The live data volumes are described in the data server's configuration file. Each volume has a line looking like:
meaning that the access path for volume 3 is /dir/otherdir/myvoldir (on the actual system the path is actually more likely to be like "/vol3")
The archival volumes are not described in the system, except, implicitly, by the list of their content. The access path is determined when they are mounted to be used.
The main file of the path database is the pathdbfile, which is a gdbm indexed file, which has a record for each copy of every trackid (one trackid can currently have a live copy and an archival copy, but this is not limiting).
Each pathdbfile record describes an audio file (format, audio parameters, MPEG rate, etc.), gives its storage volume number, and its access path inside the volume.
Volumes are also redundantly identified by a volurneid file stored in their top directory, and containing the volume number, for checking purposes.
The Audio Files
The audio tracks are preferably stored exclusively as raw MPEG streams. The MPEG format includes full audio parameter description in the frame header, so that there is no need for a special file header. The file names are chosen by a data server process at acquisition time. The emptiest volume is chosen and the internal file name is based on the trackid. The files in each volume are hashed in a number of directories to avoid having too many files in one directory.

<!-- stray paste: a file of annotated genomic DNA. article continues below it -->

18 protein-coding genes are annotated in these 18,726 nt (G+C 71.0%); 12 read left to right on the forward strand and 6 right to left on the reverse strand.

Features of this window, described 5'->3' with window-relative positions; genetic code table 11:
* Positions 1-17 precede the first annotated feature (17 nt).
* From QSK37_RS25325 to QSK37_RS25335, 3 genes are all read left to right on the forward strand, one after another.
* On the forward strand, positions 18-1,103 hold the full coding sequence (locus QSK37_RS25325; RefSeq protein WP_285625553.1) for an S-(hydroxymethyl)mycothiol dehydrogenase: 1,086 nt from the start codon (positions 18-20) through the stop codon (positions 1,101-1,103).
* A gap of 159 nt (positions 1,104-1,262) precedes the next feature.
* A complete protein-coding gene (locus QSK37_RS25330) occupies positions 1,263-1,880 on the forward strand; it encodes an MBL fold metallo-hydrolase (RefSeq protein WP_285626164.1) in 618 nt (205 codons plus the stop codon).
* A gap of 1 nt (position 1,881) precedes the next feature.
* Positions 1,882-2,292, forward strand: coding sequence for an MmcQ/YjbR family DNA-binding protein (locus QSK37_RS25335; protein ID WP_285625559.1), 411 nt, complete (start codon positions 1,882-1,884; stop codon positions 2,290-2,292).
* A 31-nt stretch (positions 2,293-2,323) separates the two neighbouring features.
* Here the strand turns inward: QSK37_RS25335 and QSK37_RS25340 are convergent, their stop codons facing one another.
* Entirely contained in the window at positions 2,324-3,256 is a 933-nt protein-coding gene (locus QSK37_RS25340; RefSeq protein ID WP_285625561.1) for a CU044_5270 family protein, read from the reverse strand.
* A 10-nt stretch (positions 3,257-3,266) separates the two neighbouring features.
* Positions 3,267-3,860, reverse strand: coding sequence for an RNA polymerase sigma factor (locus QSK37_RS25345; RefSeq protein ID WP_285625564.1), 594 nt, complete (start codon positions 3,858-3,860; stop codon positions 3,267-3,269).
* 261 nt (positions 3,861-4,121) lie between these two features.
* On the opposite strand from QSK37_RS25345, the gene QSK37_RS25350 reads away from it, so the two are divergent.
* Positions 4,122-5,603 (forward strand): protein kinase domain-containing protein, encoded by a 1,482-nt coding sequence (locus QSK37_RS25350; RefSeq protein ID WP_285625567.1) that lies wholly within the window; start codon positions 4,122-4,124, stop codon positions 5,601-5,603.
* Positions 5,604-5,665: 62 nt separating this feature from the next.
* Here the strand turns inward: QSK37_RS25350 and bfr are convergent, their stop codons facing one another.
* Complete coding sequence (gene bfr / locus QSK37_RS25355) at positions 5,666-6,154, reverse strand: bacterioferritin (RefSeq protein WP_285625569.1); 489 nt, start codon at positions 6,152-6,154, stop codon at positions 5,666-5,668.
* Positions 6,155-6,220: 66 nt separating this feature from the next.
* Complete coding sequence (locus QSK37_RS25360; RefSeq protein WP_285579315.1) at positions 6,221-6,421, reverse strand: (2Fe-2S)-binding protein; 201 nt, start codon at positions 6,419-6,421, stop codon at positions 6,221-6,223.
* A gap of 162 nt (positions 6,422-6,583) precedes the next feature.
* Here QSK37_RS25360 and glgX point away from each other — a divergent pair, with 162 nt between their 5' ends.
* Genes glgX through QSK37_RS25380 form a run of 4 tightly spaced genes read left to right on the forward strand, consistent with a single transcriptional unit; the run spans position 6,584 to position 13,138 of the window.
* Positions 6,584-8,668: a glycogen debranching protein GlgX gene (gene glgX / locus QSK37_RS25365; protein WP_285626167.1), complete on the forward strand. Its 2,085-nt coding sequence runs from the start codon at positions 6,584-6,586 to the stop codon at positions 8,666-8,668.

The Relational Database Management System
The relational database management system 128 stores all the music description (titles, authors, etc.), and the commercial information (customer names, addresses, commands, etc.). The music description is structured around the source albums, and formatted within the relational database management system in the following table formats.